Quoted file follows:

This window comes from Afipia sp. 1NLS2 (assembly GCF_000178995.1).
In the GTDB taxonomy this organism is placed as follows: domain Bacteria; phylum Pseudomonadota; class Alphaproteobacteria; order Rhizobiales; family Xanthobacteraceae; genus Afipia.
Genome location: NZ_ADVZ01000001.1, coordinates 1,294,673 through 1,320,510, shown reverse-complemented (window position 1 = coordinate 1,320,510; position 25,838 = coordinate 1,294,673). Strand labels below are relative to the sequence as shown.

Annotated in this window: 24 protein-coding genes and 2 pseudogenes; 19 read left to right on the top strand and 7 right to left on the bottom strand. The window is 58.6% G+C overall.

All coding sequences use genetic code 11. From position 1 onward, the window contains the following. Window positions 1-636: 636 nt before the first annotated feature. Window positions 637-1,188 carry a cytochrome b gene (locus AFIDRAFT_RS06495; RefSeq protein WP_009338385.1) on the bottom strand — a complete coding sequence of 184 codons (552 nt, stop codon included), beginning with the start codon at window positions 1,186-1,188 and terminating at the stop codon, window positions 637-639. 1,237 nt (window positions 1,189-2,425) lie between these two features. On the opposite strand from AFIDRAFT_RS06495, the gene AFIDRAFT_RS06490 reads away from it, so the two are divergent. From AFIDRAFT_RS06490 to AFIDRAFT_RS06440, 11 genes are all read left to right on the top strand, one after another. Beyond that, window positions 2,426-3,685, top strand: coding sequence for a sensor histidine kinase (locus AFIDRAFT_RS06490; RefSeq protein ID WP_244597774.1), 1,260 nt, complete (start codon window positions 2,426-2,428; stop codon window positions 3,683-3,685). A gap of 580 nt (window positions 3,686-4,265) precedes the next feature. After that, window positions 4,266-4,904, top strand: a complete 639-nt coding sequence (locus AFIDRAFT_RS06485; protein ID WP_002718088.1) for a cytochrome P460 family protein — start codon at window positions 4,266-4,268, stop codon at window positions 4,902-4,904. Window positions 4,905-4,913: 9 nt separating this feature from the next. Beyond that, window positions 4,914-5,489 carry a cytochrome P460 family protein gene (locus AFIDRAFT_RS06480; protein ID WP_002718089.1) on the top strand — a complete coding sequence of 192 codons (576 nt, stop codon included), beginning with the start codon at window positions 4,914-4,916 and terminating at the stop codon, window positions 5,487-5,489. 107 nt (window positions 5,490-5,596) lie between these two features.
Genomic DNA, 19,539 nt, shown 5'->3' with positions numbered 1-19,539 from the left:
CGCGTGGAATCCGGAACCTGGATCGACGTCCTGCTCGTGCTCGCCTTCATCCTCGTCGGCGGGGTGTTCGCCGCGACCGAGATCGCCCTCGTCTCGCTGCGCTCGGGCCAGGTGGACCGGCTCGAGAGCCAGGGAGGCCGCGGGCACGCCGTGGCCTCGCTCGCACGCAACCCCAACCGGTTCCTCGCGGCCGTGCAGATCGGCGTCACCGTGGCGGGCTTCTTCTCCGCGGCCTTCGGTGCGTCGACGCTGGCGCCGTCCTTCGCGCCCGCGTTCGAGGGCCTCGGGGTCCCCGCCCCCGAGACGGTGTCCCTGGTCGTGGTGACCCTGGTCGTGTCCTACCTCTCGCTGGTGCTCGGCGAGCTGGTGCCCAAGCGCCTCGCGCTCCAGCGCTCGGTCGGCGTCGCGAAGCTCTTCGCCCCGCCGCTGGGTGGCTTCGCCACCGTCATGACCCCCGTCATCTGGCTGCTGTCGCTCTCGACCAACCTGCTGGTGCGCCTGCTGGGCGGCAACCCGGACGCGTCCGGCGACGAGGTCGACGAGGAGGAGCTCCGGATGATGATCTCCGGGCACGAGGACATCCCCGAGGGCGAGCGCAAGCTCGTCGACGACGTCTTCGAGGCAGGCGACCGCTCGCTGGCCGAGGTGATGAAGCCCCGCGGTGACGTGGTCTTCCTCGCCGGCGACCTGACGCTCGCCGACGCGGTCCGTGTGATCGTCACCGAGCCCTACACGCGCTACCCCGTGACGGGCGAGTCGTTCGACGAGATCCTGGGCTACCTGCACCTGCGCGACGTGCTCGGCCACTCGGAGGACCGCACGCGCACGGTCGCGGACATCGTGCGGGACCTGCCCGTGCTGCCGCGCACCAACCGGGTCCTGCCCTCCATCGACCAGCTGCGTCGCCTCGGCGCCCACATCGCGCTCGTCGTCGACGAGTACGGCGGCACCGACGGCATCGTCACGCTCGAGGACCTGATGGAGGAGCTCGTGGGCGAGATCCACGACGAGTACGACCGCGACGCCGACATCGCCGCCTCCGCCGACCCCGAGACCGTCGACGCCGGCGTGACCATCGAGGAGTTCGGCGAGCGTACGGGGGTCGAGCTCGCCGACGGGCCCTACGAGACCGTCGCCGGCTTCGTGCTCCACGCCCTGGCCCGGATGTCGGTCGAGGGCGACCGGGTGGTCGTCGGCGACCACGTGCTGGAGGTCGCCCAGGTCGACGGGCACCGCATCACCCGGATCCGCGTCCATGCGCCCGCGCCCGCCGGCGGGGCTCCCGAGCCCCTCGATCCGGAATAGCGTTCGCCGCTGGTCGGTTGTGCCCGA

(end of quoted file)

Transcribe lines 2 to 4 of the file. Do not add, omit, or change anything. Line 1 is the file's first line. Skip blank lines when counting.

In the GTDB taxonomy this organism is placed as follows: domain Bacteria; phylum Pseudomonadota; class Alphaproteobacteria; order Rhizobiales; family Xanthobacteraceae; genus Afipia.
Genome location: NZ_ADVZ01000001.1, coordinates 1,294,673 through 1,320,510, shown reverse-complemented (window position 1 = coordinate 1,320,510; position 25,838 = coordinate 1,294,673). Strand labels below are relative to the sequence as shown.

Annotated in this window: 24 protein-coding genes and 2 pseudogenes; 19 read left to right on the top strand and 7 right to left on the bottom strand. The window is 58.6% G+C overall.